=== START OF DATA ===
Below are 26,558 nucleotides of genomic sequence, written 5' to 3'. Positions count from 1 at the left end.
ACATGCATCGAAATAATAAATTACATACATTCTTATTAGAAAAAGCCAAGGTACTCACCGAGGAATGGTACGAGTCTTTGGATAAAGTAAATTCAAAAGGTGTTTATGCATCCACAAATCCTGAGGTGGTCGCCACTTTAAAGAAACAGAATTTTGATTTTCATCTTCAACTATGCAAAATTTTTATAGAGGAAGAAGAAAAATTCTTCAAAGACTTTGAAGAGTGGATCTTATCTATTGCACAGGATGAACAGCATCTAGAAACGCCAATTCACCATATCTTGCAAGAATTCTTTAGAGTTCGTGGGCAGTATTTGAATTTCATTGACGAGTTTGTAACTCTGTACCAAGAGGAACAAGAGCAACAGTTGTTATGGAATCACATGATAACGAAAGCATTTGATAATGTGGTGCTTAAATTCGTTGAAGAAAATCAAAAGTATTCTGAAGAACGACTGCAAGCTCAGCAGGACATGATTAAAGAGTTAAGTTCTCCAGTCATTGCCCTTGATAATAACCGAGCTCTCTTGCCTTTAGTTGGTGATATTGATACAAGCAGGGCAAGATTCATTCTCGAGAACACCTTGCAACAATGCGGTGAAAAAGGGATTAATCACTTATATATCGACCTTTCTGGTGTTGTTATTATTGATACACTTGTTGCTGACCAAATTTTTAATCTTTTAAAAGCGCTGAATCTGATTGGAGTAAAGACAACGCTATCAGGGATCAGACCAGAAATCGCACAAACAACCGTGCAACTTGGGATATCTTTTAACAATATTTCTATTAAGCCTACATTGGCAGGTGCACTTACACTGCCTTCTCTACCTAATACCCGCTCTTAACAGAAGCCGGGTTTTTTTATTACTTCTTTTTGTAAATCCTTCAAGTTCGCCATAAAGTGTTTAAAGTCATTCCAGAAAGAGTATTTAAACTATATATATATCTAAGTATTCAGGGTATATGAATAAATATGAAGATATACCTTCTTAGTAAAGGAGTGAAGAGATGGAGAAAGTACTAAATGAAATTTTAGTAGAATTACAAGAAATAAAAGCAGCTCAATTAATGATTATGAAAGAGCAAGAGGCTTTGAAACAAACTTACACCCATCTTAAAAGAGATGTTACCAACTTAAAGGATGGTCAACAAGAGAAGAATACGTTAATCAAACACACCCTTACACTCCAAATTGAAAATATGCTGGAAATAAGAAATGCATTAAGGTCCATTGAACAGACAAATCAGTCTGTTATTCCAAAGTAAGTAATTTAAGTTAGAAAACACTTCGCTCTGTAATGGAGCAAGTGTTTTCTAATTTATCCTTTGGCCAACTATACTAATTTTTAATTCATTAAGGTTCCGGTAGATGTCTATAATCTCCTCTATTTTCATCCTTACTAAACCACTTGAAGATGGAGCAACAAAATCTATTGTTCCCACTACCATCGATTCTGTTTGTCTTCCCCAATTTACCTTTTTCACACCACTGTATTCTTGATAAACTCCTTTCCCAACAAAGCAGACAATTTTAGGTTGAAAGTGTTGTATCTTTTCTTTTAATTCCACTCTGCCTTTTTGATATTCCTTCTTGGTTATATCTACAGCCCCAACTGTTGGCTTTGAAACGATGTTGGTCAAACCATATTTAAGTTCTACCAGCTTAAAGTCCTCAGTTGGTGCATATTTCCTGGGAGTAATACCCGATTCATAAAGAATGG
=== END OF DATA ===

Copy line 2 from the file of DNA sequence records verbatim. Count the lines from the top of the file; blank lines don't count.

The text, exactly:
ACATGCATCGAAATAATAAATTACATACATTCTTATTAGAAAAAGCCAAGGTACTCACCGAGGAATGGTACGAGTCTTTGGATAAAGTAAATTCAAAAGGTGTTTATGCATCCACAAATCCTGAGGTGGTCGCCACTTTAAAGAAACAGAATTTTGATTTTCATCTTCAACTATGCAAAATTTTTATAGAGGAAGAAGAAAAATTCTTCAAAGACTTTGAAGAGTGGATCTTATCTATTGCACAGGATGAACAGCATCTAGAAACGCCAATTCACCATATCTTGCAAGAATTCTTTAGAGTTCGTGGGCAGTATTTGAATTTCATTGACGAGTTTGTAACTCTGTACCAAGAGGAACAAGAGCAACAGTTGTTATGGAATCACATGATAACGAAAGCATTTGATAATGTGGTGCTTAAATTCGTTGAAGAAAATCAAAAGTATTCTGAAGAACGACTGCAAGCTCAGCAGGACATGATTAAAGAGTTAAGTTCTCCAGTCATTGCCCTTGATAATAACCGAGCTCTCTTGCCTTTAGTTGGTGATATTGATACAAGCAGGGCAAGATTCATTCTCGAGAACACCTTGCAACAATGCGGTGAAAAAGGGATTAATCACTTATATATCGACCTTTCTGGTGTTGTTATTATTGATACACTTGTTGCTGACCAAATTTTTAATCTTTTAAAAGCGCTGAATCTGATTGGAGTAAAGACAACGCTATCAGGGATCAGACCAGAAATCGCACAAACAACCGTGCAACTTGGGATATCTTTTAACAATATTTCTATTAAGCCTACATTGGCAGGTGCACTTACACTGCCTTCTCTACCTAATACCCGCTCTTAACAGAAGCCGGGTTTTTTTATTACTTCTTTTTGTAAATCCTTCAAGTTCGCCATAAAGTGTTTAAAGTCATTCCAGAAAGAGTATTTAAACTATATATATATCTAAGTATTCAGGGTATATGAATAAATATGAAGATATACCTTCTTAGTAAAGGAGTGAAGAGATGGAGAAAGTACTAAATGAAATTTTAGTAGAATTACAAGAAATAAAAGCAGCTCAATTAATGATTATGAAAGAGCAAGAGGCTTTGAAACAAACTTACACCCATCTTAAAAGAGATGTTACCAACTTAAAGGATGGTCAACAAGAGAAGAATACGTTAATCAAACACACCCTTACACTCCAAATTGAAAATATGCTGGAAATAAGAAATGCATTAAGGTCCATTGAACAGACAAATCAGTCTGTTATTCCAAAGTAAGTAATTTAAGTTAGAAAACACTTCGCTCTGTAATGGAGCAAGTGTTTTCTAATTTATCCTTTGGCCAACTATACTAATTTTTAATTCATTAAGGTTCCGGTAGATGTCTATAATCTCCTCTATTTTCATCCTTACTAAACCACTTGAAGATGGAGCAACAAAATCTATTGTTCCCACTACCATCGATTCTGTTTGTCTTCCCCAATTTACCTTTTTCACACCACTGTATTCTTGATAAACTCCTTTCCCAACAAAGCAGACAATTTTAGGTTGAAAGTGTTGTATCTTTTCTTTTAATTCCACTCTGCCTTTTTGATATTCCTTCTTGGTTATATCTACAGCCCCAACTGTTGGCTTTGAAACGATGTTGGTCAAACCATATTTAAGTTCTACCAGCTTAAAGTCCTCAGTTGGTGCATATTTCCTGGGAGTAATACCCGATTCATAAAGAATGG